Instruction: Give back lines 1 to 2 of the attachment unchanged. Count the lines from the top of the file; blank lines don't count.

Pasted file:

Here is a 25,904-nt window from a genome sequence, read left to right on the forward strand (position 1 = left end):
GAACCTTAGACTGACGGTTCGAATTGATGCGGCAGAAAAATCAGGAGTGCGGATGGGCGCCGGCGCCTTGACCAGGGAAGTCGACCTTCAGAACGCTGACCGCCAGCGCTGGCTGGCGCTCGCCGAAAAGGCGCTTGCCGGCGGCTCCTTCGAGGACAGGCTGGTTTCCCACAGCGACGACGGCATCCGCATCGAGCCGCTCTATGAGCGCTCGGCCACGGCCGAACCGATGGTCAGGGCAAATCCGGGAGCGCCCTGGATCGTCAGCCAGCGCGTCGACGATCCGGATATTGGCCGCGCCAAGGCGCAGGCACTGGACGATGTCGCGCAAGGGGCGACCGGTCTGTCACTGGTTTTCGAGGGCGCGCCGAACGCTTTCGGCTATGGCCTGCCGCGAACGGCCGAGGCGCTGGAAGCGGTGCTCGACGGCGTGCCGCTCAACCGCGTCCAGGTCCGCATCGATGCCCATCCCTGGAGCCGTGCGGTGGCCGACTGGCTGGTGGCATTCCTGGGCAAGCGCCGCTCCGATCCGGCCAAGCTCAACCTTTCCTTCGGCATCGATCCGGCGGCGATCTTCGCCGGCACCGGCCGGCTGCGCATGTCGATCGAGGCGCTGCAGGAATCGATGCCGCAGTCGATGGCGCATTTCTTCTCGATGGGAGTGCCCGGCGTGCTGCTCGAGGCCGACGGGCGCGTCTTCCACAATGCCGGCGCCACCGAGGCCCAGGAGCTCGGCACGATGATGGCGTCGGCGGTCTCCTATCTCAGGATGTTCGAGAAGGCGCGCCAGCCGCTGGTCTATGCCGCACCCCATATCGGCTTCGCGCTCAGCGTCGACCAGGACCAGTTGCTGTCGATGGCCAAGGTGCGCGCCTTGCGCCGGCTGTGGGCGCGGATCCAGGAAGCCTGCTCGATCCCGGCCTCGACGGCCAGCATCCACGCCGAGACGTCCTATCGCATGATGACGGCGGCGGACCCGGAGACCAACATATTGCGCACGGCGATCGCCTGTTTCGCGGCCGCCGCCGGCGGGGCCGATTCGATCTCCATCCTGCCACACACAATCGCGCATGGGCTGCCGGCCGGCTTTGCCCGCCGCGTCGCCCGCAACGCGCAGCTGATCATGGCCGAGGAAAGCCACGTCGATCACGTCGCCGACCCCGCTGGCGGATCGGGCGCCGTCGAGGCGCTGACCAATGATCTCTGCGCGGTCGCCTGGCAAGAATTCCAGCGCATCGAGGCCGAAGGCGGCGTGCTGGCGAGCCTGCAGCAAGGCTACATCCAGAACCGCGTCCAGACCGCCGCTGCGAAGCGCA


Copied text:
Here is a 25,904-nt window from a genome sequence, read left to right on the forward strand (position 1 = left end):
GAACCTTAGACTGACGGTTCGAATTGATGCGGCAGAAAAATCAGGAGTGCGGATGGGCGCCGGCGCCTTGACCAGGGAAGTCGACCTTCAGAACGCTGACCGCCAGCGCTGGCTGGCGCTCGCCGAAAAGGCGCTTGCCGGCGGCTCCTTCGAGGACAGGCTGGTTTCCCACAGCGACGACGGCATCCGCATCGAGCCGCTCTATGAGCGCTCGGCCACGGCCGAACCGATGGTCAGGGCAAATCCGGGAGCGCCCTGGATCGTCAGCCAGCGCGTCGACGATCCGGATATTGGCCGCGCCAAGGCGCAGGCACTGGACGATGTCGCGCAAGGGGCGACCGGTCTGTCACTGGTTTTCGAGGGCGCGCCGAACGCTTTCGGCTATGGCCTGCCGCGAACGGCCGAGGCGCTGGAAGCGGTGCTCGACGGCGTGCCGCTCAACCGCGTCCAGGTCCGCATCGATGCCCATCCCTGGAGCCGTGCGGTGGCCGACTGGCTGGTGGCATTCCTGGGCAAGCGCCGCTCCGATCCGGCCAAGCTCAACCTTTCCTTCGGCATCGATCCGGCGGCGATCTTCGCCGGCACCGGCCGGCTGCGCATGTCGATCGAGGCGCTGCAGGAATCGATGCCGCAGTCGATGGCGCATTTCTTCTCGATGGGAGTGCCCGGCGTGCTGCTCGAGGCCGACGGGCGCGTCTTCCACAATGCCGGCGCCACCGAGGCCCAGGAGCTCGGCACGATGATGGCGTCGGCGGTCTCCTATCTCAGGATGTTCGAGAAGGCGCGCCAGCCGCTGGTCTATGCCGCACCCCATATCGGCTTCGCGCTCAGCGTCGACCAGGACCAGTTGCTGTCGATGGCCAAGGTGCGCGCCTTGCGCCGGCTGTGGGCGCGGATCCAGGAAGCCTGCTCGATCCCGGCCTCGACGGCCAGCATCCACGCCGAGACGTCCTATCGCATGATGACGGCGGCGGACCCGGAGACCAACATATTGCGCACGGCGATCGCCTGTTTCGCGGCCGCCGCCGGCGGGGCCGATTCGATCTCCATCCTGCCACACACAATCGCGCATGGGCTGCCGGCCGGCTTTGCCCGCCGCGTCGCCCGCAACGCGCAGCTGATCATGGCCGAGGAAAGCCACGTCGATCACGTCGCCGACCCCGCTGGCGGATCGGGCGCCGTCGAGGCGCTGACCAATGATCTCTGCGCGGTCGCCTGGCAAGAATTCCAGCGCATCGAGGCCGAAGGCGGCGTGCTGGCGAGCCTGCAGCAAGGCTACATCCAGAACCGCGTCCAGACCGCCGCTGCGAAGCGCA